Peace Women

The seven women featured in the illustration are all Nobel Peace Prize laureates. To learn more about their stories scroll down or click on the name:

Narges Mohammadi
Malala Yousafzai
Leymah Gbowee
Tawakkol Karman
Nadia Murad
Maria Ressa
Ellen Johnson Sirleaf

I created these illustrations as part of a personal project to share images of positive role models for women and girls alike. These courageous women have raised their voices for a self-determined peaceful life for all.

Narges Mohammadi

Iranian human rights activist
awarded the Nobel Peace Prize in 2023 “for her fight against the oppression of women in Iran and her fight to promote human rights and freedom for all”. *

Narges Mohammadi was born on April 21, 1972 in Iran. She is a physicist by training but is best known for her work as a human rights advocate. She has worked with several organizations, including the Defenders of Human Rights Center, which was founded by Nobel laureate Shirin Ebadi.

Mohammadi’s activism has come at a high personal cost. She has been arrested multiple times by the Iranian authorities. In 2016, she was sentenced to a lengthy prison term on charges that included “assembly and collusion against national security” and “propaganda against the state.” Despite being imprisoned, she continued to speak out against the human rights abuses in Iran.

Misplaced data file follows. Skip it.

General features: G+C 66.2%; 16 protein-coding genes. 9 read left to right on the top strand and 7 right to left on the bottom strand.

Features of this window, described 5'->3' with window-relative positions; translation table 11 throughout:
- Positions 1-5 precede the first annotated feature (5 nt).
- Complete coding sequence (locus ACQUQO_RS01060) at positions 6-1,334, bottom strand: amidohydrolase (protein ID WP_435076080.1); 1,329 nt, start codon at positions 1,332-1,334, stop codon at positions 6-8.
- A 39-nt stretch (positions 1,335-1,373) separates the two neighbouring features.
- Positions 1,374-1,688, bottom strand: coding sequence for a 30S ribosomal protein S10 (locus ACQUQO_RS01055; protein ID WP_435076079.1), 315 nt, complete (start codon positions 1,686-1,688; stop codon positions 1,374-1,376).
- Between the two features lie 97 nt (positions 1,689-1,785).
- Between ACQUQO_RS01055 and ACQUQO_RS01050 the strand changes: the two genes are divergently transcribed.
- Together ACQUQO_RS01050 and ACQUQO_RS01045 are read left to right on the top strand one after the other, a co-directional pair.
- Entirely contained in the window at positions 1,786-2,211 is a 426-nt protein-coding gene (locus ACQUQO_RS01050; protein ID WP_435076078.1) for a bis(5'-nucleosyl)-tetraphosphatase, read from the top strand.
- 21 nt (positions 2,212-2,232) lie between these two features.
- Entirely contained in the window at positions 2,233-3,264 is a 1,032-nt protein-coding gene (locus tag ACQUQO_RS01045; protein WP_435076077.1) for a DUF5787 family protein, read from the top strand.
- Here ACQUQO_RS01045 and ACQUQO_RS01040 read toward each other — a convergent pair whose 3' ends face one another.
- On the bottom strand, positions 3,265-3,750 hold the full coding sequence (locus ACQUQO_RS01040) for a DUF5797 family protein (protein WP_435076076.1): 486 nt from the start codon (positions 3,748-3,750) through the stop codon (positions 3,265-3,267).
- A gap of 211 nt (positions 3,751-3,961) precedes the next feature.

The Nobel Peace Prize awarded to Mohammadi in 2023 highlights her persistent and brave efforts to bring attention to the plight of women and political prisoners in Iran. Her recognition brings international attention to the ongoing struggle for human rights in Iran and underscores the vital role of activists in advocating for change even under severe repression.

Malala Yousafzai

Pakistani activist for girls’ education
awarded the Nobel Peace Prize in 2014 with Kailash Satyarthi, “for their struggle against the suppression of children and young people and for the right of all children to education” *

Malala Yousafzai was born on July 12, 1997 in Pakistan. Her father was an educator and ran a girls’ school in their village. She first gained international attention in 2009 when she started writing a blog for the BBC Urdu under a pseudonym, detailing her life under Taliban occupation and their attempts to ban girls from attending school. Her advocacy for girls’ education made her a target for the Taliban.

On October 9, 2012, Malala was shot in the head by a Taliban gunman while riding a bus home from school. The attack was intended to silence her advocacy, but it had the opposite effect. Malala survived after being flown to the United Kingdom for intensive treatment and rehabilitation. The assassination attempt sparked a global outpouring of support and brought even greater attention to her cause.

In 2014, Malala was awarded the Nobel Peace Prize in recognition of her struggle against the suppression of children and young people and for the right of all children to education. Malala’s award made her the youngest-ever Nobel laureate.